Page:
Christmastime is a magical time for me.
We put up the Christmas tree this week, earlier than usual. Guess I'm getting old and need to squeeze as much holiday spirit as I can out of my remaining Christmases. Anne agreed that we should put up the tree early and sip some spiked eggnog while we did it. I picked up some Prairie Farms eggnog at the base commissary and broke out some fine Canadian whiskey and some cinnamon and nutmeg to mix into it. I cannot remember having so much fun while decorating a Christmas tree. And our humble, 6-foot, decorated, fake pine looks great. To me, it does.
Last night, my daughter-in-law and the boys watched "The Polar Express," the 2004 computer-animated Christmas film based on Chris Van Allsburg's book. I love that movie! It's the kind of fantastical and magical story that takes me back to my childhood Christmases. It's very much like the kind of dreams that might have played out in my sleeping head during the winter nights before Christmas.
"A Christmas Story" also is a favorite film of mine at Christmastime. At the beginning of that memorable Christmas feature, Ralphie and friends are looking into a big department store window, marveling at all the glorious Christmas displays. That really takes me back to my boyhood Christmastimes, gazing in awe into the holiday windows at such large St. Louis department stores as Stix, Baer and Fuller and – this was my favorite – Famous-Barr.
Electric trains made their way through the Famous-Barr window displays, rolling along on the train tracks through artificial snow and around wonderful toys. Just like in the movie, you'd probably see a Daisy Red Ryder BB gun with a compass in that beautiful, wood stock. One Christmas, I found a Daisy under our Christmas tree. And I didn't shoot my eye out!
A truly wonderful memory of a Christmastime department-store experience was struck when I was a young adult, during the Christmas season of 1970 in Paris, France. After work one day at the U.S. Embassy, my boss gave me the mission – if I chose to accept it – of wandering out into the City of Light to find and buy a sled for his child. It was snowing in Paris, and I decided to head for the 10-story department store Galleries Lafayette on Boulevard Haussman. By the time I neared the majestic store, it was early evening, the snow was really coming down, and the Christmas lights of Paris were twinkling. Then I caught sight of the historic Galleries Lafayette in all its yuletide splendor. I thought back to Famous-Barr and its fantastic window displays. However, I was thinking that I might have found something to equal it. I looked across and up the street at my objective and was transfixed by the vision of Galleries Lafayette in the falling snow and storybook lights. Truly wonderful, it was, and I thought to myself: Merry Christmas, Griggs! Joyeux Noël!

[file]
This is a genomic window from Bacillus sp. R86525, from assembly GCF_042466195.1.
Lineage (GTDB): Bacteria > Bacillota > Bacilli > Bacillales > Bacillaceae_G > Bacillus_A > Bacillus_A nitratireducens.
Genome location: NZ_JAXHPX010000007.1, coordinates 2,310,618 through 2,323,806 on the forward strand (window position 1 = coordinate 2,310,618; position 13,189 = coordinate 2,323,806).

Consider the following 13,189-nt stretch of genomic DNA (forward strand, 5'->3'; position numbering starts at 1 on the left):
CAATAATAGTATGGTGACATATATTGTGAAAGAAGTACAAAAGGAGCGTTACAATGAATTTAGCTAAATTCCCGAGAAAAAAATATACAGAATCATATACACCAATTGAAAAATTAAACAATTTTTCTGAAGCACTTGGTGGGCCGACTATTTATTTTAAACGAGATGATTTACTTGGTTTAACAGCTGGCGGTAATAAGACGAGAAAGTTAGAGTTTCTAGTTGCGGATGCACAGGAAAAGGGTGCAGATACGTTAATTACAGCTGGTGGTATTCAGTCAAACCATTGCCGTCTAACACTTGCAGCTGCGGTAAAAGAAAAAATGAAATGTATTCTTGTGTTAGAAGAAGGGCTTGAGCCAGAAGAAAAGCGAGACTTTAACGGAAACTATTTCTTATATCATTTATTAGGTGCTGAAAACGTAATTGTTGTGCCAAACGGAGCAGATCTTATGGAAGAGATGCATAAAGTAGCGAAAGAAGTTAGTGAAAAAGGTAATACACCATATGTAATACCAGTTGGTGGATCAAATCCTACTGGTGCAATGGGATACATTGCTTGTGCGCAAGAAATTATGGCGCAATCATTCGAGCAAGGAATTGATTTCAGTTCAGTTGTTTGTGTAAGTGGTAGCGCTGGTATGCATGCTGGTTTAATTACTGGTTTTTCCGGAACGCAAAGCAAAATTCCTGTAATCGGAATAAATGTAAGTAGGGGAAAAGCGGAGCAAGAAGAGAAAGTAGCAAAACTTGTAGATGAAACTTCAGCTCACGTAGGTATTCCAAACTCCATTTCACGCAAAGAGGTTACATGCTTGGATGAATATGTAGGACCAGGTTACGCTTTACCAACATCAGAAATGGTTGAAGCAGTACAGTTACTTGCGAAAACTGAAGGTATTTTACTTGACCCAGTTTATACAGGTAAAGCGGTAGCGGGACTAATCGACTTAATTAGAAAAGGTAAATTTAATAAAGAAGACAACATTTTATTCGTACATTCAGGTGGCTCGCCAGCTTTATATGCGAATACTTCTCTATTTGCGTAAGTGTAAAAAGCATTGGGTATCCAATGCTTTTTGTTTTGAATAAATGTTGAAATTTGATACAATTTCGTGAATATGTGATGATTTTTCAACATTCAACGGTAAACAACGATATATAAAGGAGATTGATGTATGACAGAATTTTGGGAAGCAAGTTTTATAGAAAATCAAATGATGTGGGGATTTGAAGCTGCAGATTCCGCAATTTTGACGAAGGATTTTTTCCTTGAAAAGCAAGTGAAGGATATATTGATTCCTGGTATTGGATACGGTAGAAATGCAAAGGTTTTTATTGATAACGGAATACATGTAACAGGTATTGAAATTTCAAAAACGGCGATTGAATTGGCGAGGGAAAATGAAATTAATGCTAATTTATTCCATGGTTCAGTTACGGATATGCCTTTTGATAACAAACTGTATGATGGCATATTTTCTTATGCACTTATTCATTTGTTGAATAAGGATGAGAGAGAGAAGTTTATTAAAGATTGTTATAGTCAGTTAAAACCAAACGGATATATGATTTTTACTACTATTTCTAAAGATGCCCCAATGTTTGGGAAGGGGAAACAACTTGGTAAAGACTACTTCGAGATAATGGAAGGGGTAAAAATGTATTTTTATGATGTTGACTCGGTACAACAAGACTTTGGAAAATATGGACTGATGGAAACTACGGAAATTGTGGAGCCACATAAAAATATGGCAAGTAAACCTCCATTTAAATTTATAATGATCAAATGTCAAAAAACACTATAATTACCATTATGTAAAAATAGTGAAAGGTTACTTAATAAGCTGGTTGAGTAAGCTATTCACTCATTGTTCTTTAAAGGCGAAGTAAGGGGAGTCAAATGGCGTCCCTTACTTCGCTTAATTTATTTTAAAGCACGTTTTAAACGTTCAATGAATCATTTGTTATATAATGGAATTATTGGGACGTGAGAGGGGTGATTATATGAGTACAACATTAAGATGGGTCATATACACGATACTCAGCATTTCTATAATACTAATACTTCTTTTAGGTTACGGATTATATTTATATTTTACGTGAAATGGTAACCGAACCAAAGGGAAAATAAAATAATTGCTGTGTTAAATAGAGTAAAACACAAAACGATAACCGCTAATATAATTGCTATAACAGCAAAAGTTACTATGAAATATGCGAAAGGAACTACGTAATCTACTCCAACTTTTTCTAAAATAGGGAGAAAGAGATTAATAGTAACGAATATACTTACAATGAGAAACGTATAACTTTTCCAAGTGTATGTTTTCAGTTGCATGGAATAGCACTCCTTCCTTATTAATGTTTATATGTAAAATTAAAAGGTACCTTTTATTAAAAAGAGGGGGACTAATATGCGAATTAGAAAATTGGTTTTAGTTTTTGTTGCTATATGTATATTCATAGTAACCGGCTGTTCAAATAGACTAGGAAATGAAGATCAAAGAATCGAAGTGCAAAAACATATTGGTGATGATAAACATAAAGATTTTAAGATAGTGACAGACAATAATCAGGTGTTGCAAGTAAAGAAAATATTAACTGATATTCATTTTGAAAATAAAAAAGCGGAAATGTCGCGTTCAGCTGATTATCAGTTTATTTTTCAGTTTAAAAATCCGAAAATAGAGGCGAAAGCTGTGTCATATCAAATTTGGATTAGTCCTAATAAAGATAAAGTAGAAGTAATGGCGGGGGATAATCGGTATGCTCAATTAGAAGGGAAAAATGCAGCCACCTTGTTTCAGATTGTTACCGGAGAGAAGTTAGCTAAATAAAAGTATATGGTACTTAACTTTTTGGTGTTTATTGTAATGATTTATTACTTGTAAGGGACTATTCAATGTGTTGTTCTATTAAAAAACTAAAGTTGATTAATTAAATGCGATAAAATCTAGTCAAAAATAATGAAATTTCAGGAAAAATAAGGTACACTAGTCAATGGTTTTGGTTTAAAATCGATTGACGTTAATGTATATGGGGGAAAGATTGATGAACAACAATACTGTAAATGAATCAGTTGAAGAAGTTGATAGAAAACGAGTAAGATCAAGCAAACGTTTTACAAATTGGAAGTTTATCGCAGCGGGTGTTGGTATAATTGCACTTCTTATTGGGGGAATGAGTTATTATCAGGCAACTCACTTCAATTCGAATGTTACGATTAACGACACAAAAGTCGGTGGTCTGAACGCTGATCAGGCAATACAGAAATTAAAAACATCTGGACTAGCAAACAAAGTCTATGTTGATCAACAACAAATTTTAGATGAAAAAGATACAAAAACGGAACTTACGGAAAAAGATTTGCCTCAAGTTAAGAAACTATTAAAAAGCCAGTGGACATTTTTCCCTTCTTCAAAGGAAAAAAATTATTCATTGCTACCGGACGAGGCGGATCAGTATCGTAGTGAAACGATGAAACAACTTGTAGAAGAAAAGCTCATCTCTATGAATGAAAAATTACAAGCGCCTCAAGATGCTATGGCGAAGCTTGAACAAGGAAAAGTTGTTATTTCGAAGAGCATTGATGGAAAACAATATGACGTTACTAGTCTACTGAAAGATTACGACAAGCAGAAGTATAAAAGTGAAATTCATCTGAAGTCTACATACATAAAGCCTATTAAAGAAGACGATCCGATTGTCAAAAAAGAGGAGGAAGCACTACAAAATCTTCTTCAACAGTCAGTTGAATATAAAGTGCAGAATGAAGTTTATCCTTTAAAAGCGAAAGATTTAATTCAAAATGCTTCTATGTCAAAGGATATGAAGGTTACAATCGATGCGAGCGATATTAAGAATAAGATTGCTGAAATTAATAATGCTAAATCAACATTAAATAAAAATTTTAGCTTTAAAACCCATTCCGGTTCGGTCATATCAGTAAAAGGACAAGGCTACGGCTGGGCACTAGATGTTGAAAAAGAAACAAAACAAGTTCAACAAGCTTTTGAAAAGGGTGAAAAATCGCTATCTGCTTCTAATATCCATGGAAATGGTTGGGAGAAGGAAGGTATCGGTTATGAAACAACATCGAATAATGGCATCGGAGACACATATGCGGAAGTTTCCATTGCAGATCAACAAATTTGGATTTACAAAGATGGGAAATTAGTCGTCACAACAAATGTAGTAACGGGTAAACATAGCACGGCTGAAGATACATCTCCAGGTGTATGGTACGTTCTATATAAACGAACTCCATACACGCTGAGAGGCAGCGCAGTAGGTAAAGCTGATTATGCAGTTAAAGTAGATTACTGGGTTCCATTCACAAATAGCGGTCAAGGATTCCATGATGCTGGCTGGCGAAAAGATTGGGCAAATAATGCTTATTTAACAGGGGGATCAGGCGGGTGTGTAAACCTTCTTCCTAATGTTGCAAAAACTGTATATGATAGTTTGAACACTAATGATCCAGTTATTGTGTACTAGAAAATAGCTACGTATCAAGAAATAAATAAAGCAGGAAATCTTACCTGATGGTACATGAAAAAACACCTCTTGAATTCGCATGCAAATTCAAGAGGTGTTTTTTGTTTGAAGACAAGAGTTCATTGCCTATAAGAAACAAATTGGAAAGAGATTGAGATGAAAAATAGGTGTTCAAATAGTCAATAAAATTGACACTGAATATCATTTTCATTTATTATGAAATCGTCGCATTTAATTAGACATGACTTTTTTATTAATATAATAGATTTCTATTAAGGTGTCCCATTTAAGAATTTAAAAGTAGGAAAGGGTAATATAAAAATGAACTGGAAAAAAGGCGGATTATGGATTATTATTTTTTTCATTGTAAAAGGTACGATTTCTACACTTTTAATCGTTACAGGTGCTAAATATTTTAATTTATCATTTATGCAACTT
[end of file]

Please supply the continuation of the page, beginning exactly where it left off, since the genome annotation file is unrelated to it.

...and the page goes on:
The old St. Louis department stores are gone now. These days, people head to the nearest mall or to such modern-day shopping meccas as Target, Wal-Mart and Kmart. You know the latter two must be American institutions, when you can find them in "The Associated Press Stylebook."
Christmas gifts that children want from those stores also have changed. Forget about Erector sets and Lincoln Logs. You better be shopping for Kurio Touch 4S Family Tablets and Xbox 360s and perhaps the newest Wii game machines. Hey, Grandpa, do you know what the new Nintendo 3DS is? When I hear stuff like that, I scratch my head and think: Does any kid anymore want a Daisy Red Ryder BB gun with a compass in the stock?
When I think of all the hype about the latest electronic toys, all the holiday-shopping commercials, and the earlier arrival of Christmastime each year, I observe how commercial Christmas has become in America. I know it has, because my parents were complaining about it when I was a kid.
Oh, well, not to worry. We have enough to worry about, worrying about real worries, such as the daily dangers facing Americans in Afghanistan, gun violence in America, how to pay the bills in a stinking economy and lousy job market. Let's just enjoy the holidays as much as we possibly can. That's the spirit!